Finally, if paying your tax bill would create a significant financial hardship, you may also qualify for an Offer in Compromise. Of course, proving financial hardship can sometimes be a challenge.
In addition to all of these considerations, there are several other eligibility requirements that you must meet in order to qualify for an Offer in Compromise:
You must pay the application fee
You must have filed all of your required tax returns
You cannot be going through a bankruptcy at the time of filing
You must submit all required documentation
What to Expect From the Process
One of the most complicated aspects of going through the application process for an IRS Offer in Compromise is filling out and submitting all the required paperwork. There are several documents you may need to complete to even be considered for an Offer in Compromise, including:
IRS Form 433-A – this form requires information on your assets, liabilities, expenses, and income to determine your Reasonable Collection Potential.
IRS Form 433-B – this form needs to be filled out for businesses applying for an Offer in Compromise.
IRS Form 656 – use this form to apply for an Offer in Compromise so long as there are no doubts as to your tax liability.
IRS Form 656-L – use this form to apply if you are disputing your tax liability to the IRS.
In addition to completing these official forms as part of the application process, you will also need to provide some documentation, such as:
health care statements
bank and credit card statements
proof of living expenses
car loan, mortgage, and similar loan statements
copies of related tax returns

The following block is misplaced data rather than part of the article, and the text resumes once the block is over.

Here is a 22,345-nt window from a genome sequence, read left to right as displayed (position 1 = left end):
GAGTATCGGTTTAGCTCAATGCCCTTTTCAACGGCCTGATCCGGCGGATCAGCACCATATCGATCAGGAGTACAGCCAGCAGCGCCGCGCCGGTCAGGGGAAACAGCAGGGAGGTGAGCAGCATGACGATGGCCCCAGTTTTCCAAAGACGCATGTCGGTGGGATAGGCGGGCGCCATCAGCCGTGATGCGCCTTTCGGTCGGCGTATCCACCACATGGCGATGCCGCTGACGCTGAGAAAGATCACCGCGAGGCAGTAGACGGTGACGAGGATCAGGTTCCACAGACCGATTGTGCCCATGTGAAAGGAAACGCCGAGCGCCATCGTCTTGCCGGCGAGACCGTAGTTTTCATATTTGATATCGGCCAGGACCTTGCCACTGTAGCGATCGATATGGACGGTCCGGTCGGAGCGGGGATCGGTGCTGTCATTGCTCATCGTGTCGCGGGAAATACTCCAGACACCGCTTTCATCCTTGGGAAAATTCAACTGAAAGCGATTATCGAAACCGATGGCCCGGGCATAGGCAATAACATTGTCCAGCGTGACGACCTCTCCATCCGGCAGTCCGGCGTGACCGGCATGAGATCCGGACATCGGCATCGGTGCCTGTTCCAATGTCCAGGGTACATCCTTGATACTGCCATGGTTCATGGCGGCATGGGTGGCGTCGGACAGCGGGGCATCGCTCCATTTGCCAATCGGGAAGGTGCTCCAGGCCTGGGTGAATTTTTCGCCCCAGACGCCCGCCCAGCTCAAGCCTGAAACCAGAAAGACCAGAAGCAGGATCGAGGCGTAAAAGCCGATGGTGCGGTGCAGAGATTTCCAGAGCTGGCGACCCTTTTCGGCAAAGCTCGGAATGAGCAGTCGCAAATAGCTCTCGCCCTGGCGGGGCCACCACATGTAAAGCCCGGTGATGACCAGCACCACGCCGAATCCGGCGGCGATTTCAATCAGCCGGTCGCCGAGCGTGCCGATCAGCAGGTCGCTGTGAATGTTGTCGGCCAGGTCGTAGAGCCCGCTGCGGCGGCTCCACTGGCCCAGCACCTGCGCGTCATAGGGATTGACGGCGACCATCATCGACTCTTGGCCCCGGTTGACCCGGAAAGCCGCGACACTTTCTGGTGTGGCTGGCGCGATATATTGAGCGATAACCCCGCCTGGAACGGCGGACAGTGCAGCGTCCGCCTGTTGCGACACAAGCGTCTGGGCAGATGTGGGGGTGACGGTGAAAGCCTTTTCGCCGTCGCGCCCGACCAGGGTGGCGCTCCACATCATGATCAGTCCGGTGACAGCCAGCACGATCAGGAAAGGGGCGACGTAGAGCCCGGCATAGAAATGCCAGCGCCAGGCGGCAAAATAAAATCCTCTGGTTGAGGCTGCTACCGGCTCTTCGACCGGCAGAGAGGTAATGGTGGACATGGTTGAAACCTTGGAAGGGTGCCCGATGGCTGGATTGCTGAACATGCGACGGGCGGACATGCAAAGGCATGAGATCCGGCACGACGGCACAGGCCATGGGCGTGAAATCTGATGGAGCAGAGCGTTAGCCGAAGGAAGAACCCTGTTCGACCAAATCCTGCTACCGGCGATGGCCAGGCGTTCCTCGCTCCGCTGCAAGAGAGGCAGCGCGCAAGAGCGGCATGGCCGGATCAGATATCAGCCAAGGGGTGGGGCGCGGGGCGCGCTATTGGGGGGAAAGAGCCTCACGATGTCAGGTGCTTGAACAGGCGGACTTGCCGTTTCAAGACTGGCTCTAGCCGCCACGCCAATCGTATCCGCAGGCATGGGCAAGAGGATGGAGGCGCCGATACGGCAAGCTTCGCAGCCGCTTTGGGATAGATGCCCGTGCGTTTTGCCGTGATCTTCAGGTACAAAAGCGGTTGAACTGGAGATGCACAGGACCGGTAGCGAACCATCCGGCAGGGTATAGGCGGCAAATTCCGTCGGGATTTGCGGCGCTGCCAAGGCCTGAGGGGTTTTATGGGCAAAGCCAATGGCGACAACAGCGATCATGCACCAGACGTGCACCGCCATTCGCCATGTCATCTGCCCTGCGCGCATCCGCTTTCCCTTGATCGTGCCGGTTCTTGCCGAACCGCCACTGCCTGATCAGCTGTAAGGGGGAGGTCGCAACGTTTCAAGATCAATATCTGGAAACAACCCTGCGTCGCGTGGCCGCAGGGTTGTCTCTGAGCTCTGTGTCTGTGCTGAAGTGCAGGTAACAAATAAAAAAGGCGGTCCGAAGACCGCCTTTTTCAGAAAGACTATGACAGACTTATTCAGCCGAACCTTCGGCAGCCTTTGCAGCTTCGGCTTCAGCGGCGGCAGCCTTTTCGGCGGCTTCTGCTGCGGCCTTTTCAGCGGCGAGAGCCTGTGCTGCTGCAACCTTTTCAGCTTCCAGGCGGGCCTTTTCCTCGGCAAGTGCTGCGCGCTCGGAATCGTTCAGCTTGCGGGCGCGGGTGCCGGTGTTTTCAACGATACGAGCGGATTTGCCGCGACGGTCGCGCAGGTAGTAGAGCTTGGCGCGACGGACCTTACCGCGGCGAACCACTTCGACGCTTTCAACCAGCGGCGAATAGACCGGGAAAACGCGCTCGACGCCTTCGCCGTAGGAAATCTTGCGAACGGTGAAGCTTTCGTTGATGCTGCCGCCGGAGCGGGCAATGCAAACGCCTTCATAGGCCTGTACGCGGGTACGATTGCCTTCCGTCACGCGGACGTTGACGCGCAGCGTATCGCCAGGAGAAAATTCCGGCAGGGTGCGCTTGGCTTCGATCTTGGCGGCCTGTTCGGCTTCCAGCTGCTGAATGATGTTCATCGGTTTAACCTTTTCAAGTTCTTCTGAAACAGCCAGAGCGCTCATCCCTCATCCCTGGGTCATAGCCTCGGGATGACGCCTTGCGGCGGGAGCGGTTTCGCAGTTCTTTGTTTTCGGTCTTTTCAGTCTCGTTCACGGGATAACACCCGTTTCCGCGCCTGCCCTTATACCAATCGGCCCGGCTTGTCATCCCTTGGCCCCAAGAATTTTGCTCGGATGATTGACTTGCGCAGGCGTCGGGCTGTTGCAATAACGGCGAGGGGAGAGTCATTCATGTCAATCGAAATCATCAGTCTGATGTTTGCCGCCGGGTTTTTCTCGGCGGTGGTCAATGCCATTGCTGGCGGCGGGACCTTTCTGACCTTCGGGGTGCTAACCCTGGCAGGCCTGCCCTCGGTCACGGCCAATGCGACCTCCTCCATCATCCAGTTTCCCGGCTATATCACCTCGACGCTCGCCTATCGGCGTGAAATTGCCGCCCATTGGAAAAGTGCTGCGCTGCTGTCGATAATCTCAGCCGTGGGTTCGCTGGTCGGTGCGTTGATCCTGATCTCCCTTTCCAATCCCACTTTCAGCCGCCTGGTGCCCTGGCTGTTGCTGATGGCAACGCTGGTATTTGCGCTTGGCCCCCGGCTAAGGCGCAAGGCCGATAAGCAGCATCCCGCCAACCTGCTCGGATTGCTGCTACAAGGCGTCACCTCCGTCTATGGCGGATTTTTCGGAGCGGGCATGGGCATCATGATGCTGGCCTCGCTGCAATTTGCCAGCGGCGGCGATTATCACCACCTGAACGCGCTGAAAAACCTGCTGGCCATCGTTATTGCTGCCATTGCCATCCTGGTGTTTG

Working With a Tax Professional Can Help
As you can probably see, the process of determining your eligibility and applying for an Offer in Compromise with the IRS can be quite time consuming and complex. This is where it can be helpful to consult with a tax professional for assistance. A qualified and experienced tax professional will be able to assess your current tax situation and give you a better idea as to whether or not going through the Offer in Compromise application process is worth your time and efforts.
If so, he or she will also be able to assist you with the application process, ensuring that you’re filling out the correct forms and that you submit all required documentation as well. This can increase your chances of reaching a successful offer with the IRS and take a lot of the stress and burden off your chest.
Even if you don’t qualify for an Offer in Compromise, your tax professional may be able to assist you in figuring out other alternatives for making your tax payment more financially manageable for you. This might include options to work out a payment/installment program with the IRS, among other options.
The Bottom Line
Overall, getting an Offer in Compromise accepted by the IRS is nearly a 50/50 shot – but if you meet the eligibility requirements and take the time to correctly submit all paperwork and documentation, your chances of reaching an offer are high. And the best way to get the help you need in gathering this documentation and submitting this paperwork is to consult with an experienced tax professional, so reach out to yours today. If you don’t already have a tax professional that you can turn to, schedule a consultation with one at your earliest convenience to get the ball rolling.
If you engage the services of an individual (independent contractor) in your business, other than one who meets the definition of an employee, and you pay him or her $600 or more for the calendar year, then you are required to issue that person a Form 1099-MISC to avoid penalties and the prospect of losing the deduction for his or her labor and expenses in an audit. Payments to independent contractors are referred to as non-employee compensation (NEC).